There are muggle stories and there are muppet stories. Muggle stories are the ones we constantly tell ourselves about our lives. They tend to be rather mundane and parochial and although of great interest to us, are usually boring for other people, much like our dreams. These are the stories we pay psychotherapists to listen to and that our nearest and dearest have to constantly put up with. They are our personal soap operas.
Muppet stories go beyond our personal dramas in an attempt to make sense of the world. They are metanarratives which impose a single interpretive frame on the world, giving us a sense of reliable meaning and control. Ultimately, they are all examples of reductionism, reducing all complexity to one simple master narrative or theory of everything. They are totalising, veering towards totalitarian, dogmatic, ideological, fundamentalist, often characterised by passionate zealotry and activism. Current examples are militant atheism, rationalism, reified postmodernism, Marxism, fascism and religious fundamentalism. These examples derive their metanarratives from science (scientific materialism/ neo-Darwinism), philosophy (analytical philosophy and critical theory), politics and religion.
In the upper half of the Tibetan Wheel of Life, there are muggles (the human realm), muppets (the titan realm) and divas (the deva realm). So what about the diva/ devas? What about the stories of the gods? Well, the motto of the diva is; “neither a muggle nor a muppet be”. They see the limitations of our little, personal stories and their reflections in popular culture. They see the limitations of our fundamentalist stories and the way they inevitable embroil us in culture wars. They understand that we are meaning-seeking animals and story-telling creatures and that the best way to approach our lives and the world around us is through a rich tapestry of stories, not through the narrow lens of our own personal story (our “life script” as Eric Berne would say) or a single totalising grand narrative. Instead, they have multiple maps of meaning. They read old books, go to art galleries, theatres and concert halls, even occasionally to church. They are well educated, erudite, witty, sophisticated, cultured, refined. They resist simplistic and reductive visions of reality. They know how stories work. However, they cannot avoid being somewhat elitist and even snobbish, which is what gives them their veneer of diva-ness.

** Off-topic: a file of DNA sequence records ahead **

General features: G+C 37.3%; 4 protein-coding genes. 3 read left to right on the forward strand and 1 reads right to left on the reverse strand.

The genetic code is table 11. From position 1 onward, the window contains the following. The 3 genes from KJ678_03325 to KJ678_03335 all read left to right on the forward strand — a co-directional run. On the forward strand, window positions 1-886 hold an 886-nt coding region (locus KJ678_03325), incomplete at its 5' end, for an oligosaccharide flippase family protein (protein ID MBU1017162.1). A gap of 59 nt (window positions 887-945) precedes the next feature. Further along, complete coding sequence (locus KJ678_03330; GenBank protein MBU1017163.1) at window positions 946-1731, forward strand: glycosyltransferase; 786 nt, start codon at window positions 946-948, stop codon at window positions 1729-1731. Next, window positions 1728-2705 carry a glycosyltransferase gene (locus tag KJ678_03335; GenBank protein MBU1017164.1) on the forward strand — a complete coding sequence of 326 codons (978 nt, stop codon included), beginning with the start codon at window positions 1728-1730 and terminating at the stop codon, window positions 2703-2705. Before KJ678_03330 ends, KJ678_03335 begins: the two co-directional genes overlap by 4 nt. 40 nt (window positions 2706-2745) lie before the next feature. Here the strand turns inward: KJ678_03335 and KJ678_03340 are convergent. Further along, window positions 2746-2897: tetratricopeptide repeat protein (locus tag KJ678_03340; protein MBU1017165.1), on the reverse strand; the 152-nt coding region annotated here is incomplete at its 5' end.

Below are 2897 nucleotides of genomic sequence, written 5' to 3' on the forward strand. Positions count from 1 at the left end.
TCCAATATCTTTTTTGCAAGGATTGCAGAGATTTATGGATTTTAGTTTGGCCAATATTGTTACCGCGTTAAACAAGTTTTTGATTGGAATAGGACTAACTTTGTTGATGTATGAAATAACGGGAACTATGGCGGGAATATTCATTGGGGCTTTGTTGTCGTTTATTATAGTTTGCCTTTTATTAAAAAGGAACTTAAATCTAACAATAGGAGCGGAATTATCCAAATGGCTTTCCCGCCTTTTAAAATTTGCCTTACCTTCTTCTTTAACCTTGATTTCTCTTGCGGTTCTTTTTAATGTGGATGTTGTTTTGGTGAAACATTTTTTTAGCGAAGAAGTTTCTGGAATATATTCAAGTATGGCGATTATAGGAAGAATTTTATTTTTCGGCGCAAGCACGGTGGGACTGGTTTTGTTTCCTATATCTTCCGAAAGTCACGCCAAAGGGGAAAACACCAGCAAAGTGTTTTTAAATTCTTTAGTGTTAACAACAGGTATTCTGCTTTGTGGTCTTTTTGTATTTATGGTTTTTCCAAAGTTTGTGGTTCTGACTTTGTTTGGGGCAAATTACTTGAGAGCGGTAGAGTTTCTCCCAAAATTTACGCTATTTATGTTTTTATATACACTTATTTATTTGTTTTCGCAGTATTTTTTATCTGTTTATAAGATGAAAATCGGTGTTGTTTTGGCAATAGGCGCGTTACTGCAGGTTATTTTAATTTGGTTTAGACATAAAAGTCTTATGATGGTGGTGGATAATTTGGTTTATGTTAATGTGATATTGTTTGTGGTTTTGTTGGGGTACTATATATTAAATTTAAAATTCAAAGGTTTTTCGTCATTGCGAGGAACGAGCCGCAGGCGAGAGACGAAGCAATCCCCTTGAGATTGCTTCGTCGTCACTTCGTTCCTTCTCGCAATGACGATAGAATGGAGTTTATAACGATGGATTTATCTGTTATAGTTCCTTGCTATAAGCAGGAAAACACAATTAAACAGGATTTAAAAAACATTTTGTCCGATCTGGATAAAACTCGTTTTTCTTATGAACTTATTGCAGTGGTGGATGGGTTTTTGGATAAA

Matthew Arnold, C.S. Lewis, J.R.R. Tolkien, Owen Barfield, Dorothy L. Sayers, F.R. Leavis, Northrop Frye, Iris Murdoch, Rudolf Steiner, Carl Jung, Joseph Campbell, Jordan Peterson, Pinkola Estes, Alister McGrath, to name a few, are some of the more insightful and well-known advocates of the “storied life”. They divide their time and effort between reaping the imaginative benefits of a deep and serious engagement with culture, with “the best that has been thought and said”, and criticising the short-comings of muggle and muppet story-telling (which is when they get pulled into culture wars – remember that the titans and the gods on the Wheel of Life are perpetually at war).
Christianity is interesting in this regard, because it is such a central story, if not the central story, of Western culture and consciousness. Some of the writers I listed above, such as Tolkien, Dorothy L. Sayers and Northrop Frye, saw Christianity as a kind of meta story or Ur text, a great archetypal blueprint, “the greatest story ever told” to which all other stories must ultimately refer. Frye called it “the great code”. Whether the story is literally true is besides the point. It appeals to the deep-seated mythos of human consciousness, which goes far deeper than logos. (Karen Armstrong makes this crucial distinction between mythos and logos in her seminal book, The Case for God). However, it is not really good enough to be a thorough-going mythicist when it comes to the Christian story, since the whole thing turns on the coincidence of myth and history, of archetype and person, of the ideal and the actual, the Word made flesh and God made man.
The deep appreciation of the nature of art, myth and story and of how they interpenetrate the real world, is the essence of the deva realm. In the Christian context, this is best characterised as “Renaissance Humanism”, “Christian Humanism” or in its more recent incarnation, “Romantic Christianity”. Representatives of this imaginative religiosity are the English Romantics, Blake, Wordsworth, Coleridge and the German Romantics, Herder, Schiller, Goethe, Novalis, Wagner. This type of creative, mythical, poetic sensibility gave rise in the twentieth century to works of imaginative fantasy such as The Lord of the Rings and the Narnia Chronicles. The fact that they appeal to children is not accidental (think of Blake’s Songs of Innocence and Experience), since children have not yet had their innate mythos beaten out of them by the James Mills and Mr Gradgrinds of rationalist modernity.
So there we have it: there are muggle stories, muppet stories and diva stories. There is muggle Christianity, muppet Christianity and diva Christianity. However, true spiritual freedom is to be found beyond the Wheel altogether, where all our stories are transcended in a cloud of forgetting and a cloud of unknowing.